The Effect Of International Acquisitions on Firm Leverage


  • Imed Chkir,

  • Jean-Claude Cosset

  • The authors are grateful to William T. Moore (the executive editor) and an anonymous referee who helped improve the paper markedly. We thank Klaus Fischer, Patrice Fontaine, Jean-Marie Gagnon, Lawrence Kryzanowski, Isaac Otchere, Jean-Marc Suret, and Daniel Zeghal for helpful suggestions. We also thank seminar participants at Université Laval, Université d'Ottawa, the 2000 conferences of the Administrative Sciences Association of Canada and of the Northern Finance Association, the 2001 conference of the Association Française de Finance, and the 2001 Financial Management Association annual meeting for helpful comments.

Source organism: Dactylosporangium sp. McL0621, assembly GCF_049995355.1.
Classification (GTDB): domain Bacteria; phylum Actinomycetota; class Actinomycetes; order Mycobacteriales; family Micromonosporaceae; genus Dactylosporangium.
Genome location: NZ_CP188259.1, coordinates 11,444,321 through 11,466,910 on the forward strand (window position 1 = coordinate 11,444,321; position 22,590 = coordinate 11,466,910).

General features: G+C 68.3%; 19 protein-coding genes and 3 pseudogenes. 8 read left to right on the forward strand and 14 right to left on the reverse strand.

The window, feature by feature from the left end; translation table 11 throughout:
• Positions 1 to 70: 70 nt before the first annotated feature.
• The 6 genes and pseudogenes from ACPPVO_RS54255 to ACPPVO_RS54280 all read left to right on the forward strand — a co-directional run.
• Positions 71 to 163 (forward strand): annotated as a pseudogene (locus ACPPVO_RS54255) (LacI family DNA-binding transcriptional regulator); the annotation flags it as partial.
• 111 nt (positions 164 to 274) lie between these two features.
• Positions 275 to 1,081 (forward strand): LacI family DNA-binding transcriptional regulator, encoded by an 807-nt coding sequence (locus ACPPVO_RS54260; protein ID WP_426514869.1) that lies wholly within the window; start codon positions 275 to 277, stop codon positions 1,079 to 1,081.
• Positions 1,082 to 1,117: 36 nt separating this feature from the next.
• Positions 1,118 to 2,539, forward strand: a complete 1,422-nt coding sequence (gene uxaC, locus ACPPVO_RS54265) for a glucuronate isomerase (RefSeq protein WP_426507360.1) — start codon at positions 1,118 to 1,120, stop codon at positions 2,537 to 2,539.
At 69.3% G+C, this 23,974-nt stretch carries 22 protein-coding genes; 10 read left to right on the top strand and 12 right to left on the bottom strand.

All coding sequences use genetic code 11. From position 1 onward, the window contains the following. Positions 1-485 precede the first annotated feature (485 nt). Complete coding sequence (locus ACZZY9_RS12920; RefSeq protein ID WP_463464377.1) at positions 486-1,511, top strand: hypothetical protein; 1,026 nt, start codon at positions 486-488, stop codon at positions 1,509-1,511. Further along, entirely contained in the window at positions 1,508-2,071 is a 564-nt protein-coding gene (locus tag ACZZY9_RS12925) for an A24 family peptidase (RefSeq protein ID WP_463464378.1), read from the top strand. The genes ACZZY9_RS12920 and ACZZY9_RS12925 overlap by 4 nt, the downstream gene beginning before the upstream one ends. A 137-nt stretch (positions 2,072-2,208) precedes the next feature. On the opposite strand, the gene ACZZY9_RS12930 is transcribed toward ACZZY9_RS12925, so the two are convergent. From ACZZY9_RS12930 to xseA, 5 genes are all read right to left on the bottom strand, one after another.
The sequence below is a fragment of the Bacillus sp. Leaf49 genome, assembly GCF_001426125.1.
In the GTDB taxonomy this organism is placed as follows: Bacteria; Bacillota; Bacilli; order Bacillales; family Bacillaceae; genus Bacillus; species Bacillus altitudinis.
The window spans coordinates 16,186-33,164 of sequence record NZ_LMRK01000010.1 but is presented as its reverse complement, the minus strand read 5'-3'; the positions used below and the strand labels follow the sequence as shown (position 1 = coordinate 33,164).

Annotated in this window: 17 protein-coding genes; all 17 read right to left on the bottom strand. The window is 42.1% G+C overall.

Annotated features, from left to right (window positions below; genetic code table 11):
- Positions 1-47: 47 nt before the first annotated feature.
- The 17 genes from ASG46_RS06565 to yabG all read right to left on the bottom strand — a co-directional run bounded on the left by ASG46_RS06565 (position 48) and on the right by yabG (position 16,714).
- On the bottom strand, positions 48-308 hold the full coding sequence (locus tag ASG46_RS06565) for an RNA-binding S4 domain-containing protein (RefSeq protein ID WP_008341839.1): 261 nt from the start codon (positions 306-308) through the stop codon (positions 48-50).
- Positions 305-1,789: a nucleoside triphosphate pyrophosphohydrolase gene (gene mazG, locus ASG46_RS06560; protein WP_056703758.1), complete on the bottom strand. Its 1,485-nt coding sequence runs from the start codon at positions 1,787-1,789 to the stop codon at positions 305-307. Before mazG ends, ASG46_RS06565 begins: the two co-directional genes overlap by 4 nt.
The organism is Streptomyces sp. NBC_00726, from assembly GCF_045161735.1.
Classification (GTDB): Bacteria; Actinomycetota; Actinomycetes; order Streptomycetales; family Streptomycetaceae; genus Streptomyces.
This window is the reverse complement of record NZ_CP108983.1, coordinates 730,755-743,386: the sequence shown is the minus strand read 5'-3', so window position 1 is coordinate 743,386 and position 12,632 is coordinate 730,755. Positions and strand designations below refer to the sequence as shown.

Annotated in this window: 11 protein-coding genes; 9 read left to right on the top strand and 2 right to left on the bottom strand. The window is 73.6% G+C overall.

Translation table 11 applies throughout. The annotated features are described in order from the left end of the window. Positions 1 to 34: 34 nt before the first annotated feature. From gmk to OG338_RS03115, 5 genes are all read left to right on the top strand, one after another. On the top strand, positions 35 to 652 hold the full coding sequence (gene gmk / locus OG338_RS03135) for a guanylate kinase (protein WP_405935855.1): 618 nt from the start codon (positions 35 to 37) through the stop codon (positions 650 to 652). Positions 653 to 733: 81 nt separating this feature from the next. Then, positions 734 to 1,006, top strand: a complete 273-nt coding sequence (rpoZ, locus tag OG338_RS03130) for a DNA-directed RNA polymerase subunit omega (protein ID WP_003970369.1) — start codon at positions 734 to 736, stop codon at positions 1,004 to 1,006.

To determine whether corporate international diversification leads firms to increase their leverage, we perform an event study that compares the leverage of corporations before and after they acquire foreign subsidiaries. We find that on average leverage increases from the first to the third year following the acquisition. When we examine the relation between additional debt financing after foreign acquisitions and the characteristics of these acquisitions, we find that in addition to such major determinants as size and profitability, debt financing is explained by geographical and industrial diversification effects.